Review – The Splendour Falls

Cover of The Splendour Falls by Susanna KearsleyThe Splendour Falls, Susanna Kearsley

Looking at the reviews for this book, I had to laugh at how many people compared Kearsley’s work to Mary Stewart’s. Including myself, I’m afraid, which leaves me wondering if Kearsley embraces that or is rather sick of it by now. But truly, some of the plot things here are right up Stewart’s street, too: the moment where the villain kisses the heroine, that charged moment between them. Except that there’s something more subtle here: the villain isn’t purely villainous, but motivated by love as well. There seems something genuine in his attraction to the heroine, his interest in her.

And Kearsley is much harder on my heart. As with Season of Storms, I found myself falling for a character who didn’t make it to the end of the book. Kearsley did a great job with character, much more so than Stewart: I can believe in what happens between the protagonists, I adore a lot of the characters, and all of them have an inner life. There is something dreamlike about the whole book, with these moments of clarity where you really get to know characters and see what makes them tick, even less significant ones.

The plot itself is a bit convoluted, and I could perhaps have done without the drama of Hans and Isabelle’s story, the convenient way everything comes back together at just the right time… but then, it was exactly what I expected from the genre, and worked out with sympathetic characters and a sense of place, it doesn’t come off too badly.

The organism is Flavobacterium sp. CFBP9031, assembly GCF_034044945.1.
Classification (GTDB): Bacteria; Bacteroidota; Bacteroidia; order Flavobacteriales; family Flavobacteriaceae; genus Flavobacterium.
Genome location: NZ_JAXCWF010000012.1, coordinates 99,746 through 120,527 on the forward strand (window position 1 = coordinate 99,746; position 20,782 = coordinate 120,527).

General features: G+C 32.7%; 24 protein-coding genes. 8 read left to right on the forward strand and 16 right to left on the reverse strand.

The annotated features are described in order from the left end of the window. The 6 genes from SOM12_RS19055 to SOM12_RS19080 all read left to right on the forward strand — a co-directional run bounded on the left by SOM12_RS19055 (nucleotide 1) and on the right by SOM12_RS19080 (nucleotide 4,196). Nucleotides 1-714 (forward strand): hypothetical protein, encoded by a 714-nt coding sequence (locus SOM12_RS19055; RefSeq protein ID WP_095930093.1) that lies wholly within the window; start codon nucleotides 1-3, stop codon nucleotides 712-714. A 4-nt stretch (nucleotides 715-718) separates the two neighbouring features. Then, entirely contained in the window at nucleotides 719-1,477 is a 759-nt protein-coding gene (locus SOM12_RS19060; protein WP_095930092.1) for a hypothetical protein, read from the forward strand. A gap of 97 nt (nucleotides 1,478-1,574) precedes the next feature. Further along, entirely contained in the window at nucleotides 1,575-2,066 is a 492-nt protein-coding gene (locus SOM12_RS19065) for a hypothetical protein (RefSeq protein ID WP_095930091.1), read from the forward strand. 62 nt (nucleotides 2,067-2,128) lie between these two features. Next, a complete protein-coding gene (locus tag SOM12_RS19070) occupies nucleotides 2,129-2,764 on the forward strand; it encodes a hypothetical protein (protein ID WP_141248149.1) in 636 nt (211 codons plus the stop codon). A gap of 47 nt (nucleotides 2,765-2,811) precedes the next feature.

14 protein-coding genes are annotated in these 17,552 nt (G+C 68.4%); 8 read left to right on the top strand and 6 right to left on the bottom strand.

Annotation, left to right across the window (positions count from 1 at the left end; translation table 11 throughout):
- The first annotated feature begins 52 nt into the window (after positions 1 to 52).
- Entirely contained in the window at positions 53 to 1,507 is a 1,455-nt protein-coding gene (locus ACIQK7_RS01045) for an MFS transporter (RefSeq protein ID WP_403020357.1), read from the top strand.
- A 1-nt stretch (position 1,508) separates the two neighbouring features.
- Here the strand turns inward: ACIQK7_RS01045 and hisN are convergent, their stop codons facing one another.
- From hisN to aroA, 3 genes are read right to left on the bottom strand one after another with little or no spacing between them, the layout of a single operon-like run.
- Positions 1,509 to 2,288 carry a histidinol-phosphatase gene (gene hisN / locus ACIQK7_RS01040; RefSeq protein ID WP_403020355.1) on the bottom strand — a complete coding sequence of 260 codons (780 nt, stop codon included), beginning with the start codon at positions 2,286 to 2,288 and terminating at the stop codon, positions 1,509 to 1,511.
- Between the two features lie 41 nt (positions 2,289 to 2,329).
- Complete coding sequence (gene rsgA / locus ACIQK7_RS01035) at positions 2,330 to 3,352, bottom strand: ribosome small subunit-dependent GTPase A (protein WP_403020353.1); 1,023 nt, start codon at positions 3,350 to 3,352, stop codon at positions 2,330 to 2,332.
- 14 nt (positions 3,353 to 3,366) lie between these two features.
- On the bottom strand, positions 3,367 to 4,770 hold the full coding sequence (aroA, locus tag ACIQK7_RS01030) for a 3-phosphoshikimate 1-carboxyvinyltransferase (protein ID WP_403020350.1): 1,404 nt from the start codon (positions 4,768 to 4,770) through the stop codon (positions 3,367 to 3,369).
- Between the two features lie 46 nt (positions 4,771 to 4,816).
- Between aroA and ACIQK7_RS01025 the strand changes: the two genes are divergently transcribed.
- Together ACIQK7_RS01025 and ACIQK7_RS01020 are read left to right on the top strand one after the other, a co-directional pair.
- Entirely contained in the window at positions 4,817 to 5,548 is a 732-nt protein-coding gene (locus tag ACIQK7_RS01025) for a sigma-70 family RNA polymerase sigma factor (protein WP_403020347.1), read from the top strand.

Rating: 3/5

Review – Glamour in Glass

Cover of Glamour in Glass, by Mary Robinette KowalGlamour in Glass, Mary Robinette Kowal

When I read Shades of Milk and Honey, I wasn’t that impressed — even when I reread it. But I quite liked Glamour in Glass. Probably partly out of sheer bloodymindedness; I looked at some reviews and oh how they whined about Jane’s attitude to pregnancy in this book. And I thought, wait: that’s actually interesting. Yes, let’s address how dangerous pregnancy could be at that time. Let’s address how “confinement” literally imprisoned women. Yes! Let’s discuss the aftermath of the Austen and Heyer novels and their neat marriages: the babies, the risks to the women, how those women were limited.